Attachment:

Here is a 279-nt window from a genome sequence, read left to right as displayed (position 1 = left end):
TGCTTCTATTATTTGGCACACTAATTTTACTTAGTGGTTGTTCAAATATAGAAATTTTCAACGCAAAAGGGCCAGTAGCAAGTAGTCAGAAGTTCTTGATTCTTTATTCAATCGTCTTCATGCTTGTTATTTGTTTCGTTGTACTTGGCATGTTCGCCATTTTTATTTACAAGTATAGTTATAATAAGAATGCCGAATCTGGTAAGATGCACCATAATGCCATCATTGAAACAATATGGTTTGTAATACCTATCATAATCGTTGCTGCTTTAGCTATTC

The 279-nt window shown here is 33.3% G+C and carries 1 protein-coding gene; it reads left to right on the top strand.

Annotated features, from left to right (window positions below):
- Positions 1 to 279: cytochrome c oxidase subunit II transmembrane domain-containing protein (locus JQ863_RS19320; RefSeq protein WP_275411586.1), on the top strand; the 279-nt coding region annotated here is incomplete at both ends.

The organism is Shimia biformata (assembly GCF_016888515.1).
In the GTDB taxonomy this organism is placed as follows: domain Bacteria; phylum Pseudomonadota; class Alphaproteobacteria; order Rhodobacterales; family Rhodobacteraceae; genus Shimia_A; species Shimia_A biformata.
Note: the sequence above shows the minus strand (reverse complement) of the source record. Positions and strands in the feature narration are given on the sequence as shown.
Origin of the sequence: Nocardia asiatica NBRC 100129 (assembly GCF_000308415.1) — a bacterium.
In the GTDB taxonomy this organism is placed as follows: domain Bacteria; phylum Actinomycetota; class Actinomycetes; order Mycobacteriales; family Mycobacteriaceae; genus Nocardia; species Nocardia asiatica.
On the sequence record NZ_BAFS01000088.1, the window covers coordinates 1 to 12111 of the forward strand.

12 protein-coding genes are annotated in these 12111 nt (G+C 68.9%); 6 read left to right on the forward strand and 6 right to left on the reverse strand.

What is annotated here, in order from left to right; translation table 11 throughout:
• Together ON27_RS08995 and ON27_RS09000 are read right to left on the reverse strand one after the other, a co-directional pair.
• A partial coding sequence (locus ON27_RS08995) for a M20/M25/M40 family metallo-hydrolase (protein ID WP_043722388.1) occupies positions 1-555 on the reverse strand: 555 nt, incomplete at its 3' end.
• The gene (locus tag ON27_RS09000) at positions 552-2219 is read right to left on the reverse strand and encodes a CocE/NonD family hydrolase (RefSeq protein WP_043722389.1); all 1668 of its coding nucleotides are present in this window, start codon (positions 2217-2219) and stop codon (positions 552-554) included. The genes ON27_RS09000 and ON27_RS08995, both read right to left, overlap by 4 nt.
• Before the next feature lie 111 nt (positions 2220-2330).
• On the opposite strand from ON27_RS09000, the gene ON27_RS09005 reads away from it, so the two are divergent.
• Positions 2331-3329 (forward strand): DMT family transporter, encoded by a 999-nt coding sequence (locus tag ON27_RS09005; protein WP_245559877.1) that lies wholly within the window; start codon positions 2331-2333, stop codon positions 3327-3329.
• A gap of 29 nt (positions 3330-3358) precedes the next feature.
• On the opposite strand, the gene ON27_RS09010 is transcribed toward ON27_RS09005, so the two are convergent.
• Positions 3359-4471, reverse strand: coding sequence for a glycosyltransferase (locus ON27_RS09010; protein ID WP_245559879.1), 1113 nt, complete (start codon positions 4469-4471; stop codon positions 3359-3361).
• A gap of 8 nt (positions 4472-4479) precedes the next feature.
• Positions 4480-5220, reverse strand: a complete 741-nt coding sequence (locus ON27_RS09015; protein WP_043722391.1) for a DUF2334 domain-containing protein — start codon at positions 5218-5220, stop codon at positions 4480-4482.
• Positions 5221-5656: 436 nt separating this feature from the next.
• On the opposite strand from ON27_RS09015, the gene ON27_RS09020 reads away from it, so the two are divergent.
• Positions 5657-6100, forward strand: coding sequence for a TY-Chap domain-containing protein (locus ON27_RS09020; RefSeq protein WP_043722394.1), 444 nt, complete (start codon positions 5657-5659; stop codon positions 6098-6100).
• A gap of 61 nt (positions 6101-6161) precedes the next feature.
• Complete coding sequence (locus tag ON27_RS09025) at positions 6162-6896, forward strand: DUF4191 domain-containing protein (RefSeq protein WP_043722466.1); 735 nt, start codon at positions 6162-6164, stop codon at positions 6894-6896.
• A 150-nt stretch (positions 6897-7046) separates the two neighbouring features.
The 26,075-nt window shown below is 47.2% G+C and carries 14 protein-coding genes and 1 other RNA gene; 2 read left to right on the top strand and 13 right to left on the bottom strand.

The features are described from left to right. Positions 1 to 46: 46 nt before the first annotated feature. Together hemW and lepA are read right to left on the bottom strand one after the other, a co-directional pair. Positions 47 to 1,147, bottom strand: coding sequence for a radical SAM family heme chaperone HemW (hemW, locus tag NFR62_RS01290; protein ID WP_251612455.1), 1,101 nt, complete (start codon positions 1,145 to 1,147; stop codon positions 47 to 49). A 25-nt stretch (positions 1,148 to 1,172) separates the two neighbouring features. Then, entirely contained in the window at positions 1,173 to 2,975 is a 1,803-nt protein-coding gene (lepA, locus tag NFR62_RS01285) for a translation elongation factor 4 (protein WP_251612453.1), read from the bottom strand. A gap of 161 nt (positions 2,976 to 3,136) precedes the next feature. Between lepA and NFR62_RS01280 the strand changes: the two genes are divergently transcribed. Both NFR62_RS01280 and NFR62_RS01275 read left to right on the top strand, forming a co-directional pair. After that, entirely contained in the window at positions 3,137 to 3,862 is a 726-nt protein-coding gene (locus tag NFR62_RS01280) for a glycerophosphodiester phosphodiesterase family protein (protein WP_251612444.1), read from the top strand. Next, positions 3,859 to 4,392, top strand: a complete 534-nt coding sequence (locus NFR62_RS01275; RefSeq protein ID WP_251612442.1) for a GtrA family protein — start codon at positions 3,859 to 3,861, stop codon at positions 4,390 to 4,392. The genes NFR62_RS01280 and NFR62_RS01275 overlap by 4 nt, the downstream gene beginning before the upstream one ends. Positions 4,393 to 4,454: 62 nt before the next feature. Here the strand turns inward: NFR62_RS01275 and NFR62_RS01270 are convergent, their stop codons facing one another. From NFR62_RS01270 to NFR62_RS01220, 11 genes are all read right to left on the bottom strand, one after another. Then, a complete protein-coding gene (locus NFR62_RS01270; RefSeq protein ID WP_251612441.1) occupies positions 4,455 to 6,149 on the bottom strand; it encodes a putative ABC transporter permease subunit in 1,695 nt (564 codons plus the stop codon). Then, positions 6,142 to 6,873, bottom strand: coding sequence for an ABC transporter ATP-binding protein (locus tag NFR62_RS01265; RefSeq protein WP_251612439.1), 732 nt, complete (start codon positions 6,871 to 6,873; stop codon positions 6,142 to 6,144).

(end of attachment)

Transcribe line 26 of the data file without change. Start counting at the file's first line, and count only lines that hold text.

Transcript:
• On the opposite strand from ON27_RS09015, the gene ON27_RS09020 reads away from it, so the two are divergent.